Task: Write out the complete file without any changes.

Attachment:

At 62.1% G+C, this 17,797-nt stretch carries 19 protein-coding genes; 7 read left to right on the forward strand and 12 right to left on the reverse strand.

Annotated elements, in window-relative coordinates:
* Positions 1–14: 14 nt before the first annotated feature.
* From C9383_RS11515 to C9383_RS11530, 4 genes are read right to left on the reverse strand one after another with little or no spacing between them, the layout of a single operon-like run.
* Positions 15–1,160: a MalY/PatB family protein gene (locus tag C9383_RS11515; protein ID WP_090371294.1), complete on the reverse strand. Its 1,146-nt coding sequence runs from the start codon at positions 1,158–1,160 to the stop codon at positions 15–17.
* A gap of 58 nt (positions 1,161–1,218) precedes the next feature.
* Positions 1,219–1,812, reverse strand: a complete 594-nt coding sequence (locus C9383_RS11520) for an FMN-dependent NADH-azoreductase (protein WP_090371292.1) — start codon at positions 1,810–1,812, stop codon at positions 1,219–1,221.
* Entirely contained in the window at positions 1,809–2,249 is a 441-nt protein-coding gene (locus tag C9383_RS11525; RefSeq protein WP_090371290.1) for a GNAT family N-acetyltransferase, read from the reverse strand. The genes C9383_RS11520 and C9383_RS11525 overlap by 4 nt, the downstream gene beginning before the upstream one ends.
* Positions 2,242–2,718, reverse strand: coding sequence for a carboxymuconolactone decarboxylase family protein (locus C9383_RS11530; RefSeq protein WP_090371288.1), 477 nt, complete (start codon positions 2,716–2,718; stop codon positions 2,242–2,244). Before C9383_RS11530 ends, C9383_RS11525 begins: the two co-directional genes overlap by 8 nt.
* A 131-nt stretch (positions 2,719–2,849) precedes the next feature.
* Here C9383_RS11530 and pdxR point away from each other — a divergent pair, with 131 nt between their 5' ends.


At 62.1% G+C, this 17,797-nt stretch carries 19 protein-coding genes; 7 read left to right on the forward strand and 12 right to left on the reverse strand.

Annotated elements, in window-relative coordinates:
* Positions 1–14: 14 nt before the first annotated feature.
* From C9383_RS11515 to C9383_RS11530, 4 genes are read right to left on the reverse strand one after another with little or no spacing between them, the layout of a single operon-like run.
* Positions 15–1,160: a MalY/PatB family protein gene (locus tag C9383_RS11515; protein ID WP_090371294.1), complete on the reverse strand. Its 1,146-nt coding sequence runs from the start codon at positions 1,158–1,160 to the stop codon at positions 15–17.
* A gap of 58 nt (positions 1,161–1,218) precedes the next feature.
* Positions 1,219–1,812, reverse strand: a complete 594-nt coding sequence (locus C9383_RS11520) for an FMN-dependent NADH-azoreductase (protein WP_090371292.1) — start codon at positions 1,810–1,812, stop codon at positions 1,219–1,221.
* Entirely contained in the window at positions 1,809–2,249 is a 441-nt protein-coding gene (locus tag C9383_RS11525; RefSeq protein WP_090371290.1) for a GNAT family N-acetyltransferase, read from the reverse strand. The genes C9383_RS11520 and C9383_RS11525 overlap by 4 nt, the downstream gene beginning before the upstream one ends.
* Positions 2,242–2,718, reverse strand: coding sequence for a carboxymuconolactone decarboxylase family protein (locus C9383_RS11530; RefSeq protein WP_090371288.1), 477 nt, complete (start codon positions 2,716–2,718; stop codon positions 2,242–2,244). Before C9383_RS11530 ends, C9383_RS11525 begins: the two co-directional genes overlap by 8 nt.
* A 131-nt stretch (positions 2,719–2,849) precedes the next feature.
* Here C9383_RS11530 and pdxR point away from each other — a divergent pair, with 131 nt between their 5' ends.